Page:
With costs rising and funding on the decline, the Board of Regents expressed regret as it approved a tuition increase for the 2017-18 academic year.
“This is unpleasant,” Regent Sandra Messbarger said before the vote. “This is not something we want to do.”
Based on growing enrollment, the anticipated rise in costs for operation and an expected decrease in state appropriations the board was recommended to raise tuition for students.
The motion, passed with an 8-1 vote, will raise tuition by $5 per credit hour for students next year. This is the first time tuition has been raised in three fiscal years.
“This is always very difficult to do,” DMC President Escamilla said. “This is always done with the most serious consideration.”
Even with the tuition increase, Escamilla said the cost of DMC is still lower than regional universities.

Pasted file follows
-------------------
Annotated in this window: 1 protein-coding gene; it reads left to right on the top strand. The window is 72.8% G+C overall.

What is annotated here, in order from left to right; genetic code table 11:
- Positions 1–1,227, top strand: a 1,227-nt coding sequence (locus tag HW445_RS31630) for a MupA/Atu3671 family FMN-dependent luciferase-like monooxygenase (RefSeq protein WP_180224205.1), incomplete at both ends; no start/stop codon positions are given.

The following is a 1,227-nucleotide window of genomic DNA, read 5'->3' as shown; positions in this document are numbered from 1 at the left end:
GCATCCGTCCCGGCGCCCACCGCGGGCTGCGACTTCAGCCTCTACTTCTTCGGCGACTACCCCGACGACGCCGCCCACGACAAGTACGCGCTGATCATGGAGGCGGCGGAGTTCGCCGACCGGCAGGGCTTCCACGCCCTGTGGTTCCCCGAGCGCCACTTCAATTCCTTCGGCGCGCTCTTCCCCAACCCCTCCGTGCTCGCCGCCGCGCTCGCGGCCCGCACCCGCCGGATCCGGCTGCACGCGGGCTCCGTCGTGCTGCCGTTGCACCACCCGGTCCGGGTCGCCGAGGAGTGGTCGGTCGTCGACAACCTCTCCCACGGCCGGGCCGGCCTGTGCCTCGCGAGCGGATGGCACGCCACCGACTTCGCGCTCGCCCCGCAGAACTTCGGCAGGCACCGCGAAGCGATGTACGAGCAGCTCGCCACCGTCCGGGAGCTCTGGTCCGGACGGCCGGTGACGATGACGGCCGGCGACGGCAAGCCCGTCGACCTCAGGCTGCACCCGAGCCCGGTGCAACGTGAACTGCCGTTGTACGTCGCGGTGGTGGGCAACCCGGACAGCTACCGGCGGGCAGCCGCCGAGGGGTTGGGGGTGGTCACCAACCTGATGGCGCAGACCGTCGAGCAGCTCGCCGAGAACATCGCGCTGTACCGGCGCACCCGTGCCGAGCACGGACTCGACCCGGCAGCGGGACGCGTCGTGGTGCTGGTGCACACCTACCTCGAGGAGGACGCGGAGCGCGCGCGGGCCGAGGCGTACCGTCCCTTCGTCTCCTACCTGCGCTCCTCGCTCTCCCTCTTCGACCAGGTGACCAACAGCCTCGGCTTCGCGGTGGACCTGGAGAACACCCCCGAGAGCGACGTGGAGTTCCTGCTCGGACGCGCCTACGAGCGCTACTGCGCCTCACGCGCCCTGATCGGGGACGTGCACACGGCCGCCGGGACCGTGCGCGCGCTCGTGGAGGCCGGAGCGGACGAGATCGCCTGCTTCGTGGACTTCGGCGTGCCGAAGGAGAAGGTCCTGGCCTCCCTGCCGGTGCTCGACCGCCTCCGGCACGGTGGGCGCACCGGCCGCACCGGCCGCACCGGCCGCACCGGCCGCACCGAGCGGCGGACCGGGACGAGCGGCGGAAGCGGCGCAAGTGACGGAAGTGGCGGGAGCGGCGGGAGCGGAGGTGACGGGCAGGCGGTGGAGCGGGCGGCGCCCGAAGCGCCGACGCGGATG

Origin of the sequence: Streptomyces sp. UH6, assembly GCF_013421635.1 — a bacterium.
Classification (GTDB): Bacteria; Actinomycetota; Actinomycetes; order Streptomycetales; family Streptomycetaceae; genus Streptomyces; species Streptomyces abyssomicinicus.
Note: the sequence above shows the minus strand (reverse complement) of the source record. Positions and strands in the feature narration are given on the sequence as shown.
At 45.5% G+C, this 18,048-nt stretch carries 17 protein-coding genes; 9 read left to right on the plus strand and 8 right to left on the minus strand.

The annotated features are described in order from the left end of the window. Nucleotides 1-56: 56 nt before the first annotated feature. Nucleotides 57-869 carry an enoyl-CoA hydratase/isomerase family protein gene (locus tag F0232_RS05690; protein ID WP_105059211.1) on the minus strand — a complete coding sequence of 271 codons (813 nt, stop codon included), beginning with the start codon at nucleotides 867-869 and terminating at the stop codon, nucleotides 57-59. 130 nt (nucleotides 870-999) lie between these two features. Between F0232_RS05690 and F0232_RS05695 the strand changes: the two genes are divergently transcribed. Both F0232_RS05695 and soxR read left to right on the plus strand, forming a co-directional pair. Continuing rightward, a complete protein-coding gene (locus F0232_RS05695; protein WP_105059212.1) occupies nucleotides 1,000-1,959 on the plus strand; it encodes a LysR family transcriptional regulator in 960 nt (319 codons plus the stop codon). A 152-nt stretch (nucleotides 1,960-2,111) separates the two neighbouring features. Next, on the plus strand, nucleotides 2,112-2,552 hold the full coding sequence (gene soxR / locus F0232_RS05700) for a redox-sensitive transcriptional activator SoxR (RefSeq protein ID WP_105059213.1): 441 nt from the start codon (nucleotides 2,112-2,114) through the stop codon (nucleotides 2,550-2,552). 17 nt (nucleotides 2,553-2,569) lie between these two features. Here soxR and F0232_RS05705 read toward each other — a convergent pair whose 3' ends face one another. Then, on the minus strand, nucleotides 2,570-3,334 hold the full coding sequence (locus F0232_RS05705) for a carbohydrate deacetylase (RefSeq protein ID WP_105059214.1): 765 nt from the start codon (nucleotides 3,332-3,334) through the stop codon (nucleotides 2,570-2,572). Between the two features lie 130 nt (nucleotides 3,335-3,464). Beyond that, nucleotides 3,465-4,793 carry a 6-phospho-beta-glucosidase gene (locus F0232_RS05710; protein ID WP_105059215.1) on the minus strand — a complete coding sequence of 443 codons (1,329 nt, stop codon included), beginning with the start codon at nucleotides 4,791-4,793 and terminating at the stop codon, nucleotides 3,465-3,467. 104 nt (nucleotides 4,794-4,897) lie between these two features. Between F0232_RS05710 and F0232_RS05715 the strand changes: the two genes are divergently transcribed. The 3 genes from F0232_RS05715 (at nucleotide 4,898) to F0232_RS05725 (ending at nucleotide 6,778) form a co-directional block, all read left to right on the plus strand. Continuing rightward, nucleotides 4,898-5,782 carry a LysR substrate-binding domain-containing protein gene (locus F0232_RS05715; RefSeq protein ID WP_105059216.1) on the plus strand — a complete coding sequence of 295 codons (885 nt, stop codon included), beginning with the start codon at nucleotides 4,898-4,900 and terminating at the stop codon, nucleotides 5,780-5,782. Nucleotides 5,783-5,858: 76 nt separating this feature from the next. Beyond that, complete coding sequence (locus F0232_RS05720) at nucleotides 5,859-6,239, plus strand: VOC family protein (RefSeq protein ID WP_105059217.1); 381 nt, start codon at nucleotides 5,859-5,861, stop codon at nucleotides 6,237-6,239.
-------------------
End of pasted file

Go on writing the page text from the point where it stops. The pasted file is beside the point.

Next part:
Regent Elva Estrada seemed as hesitant as the rest of the board, saying, “if this is the only option, I will support that. I don’t want to but I will.”
Other regents echoed this same feeling around the room.
James Klein, a history professor, stood up to speak his mind during the public comments section of the discussion.
“I think as a society, locally, statewide, nationally we’re going to have to decide to commit to higher education,” Klein said. “Education benefits all of us.”
Escamilla said that this is a short-term strategy and that the board will discuss long-term strategies at next year’s budget workshops.
Regent Guy Watts voted against the motion.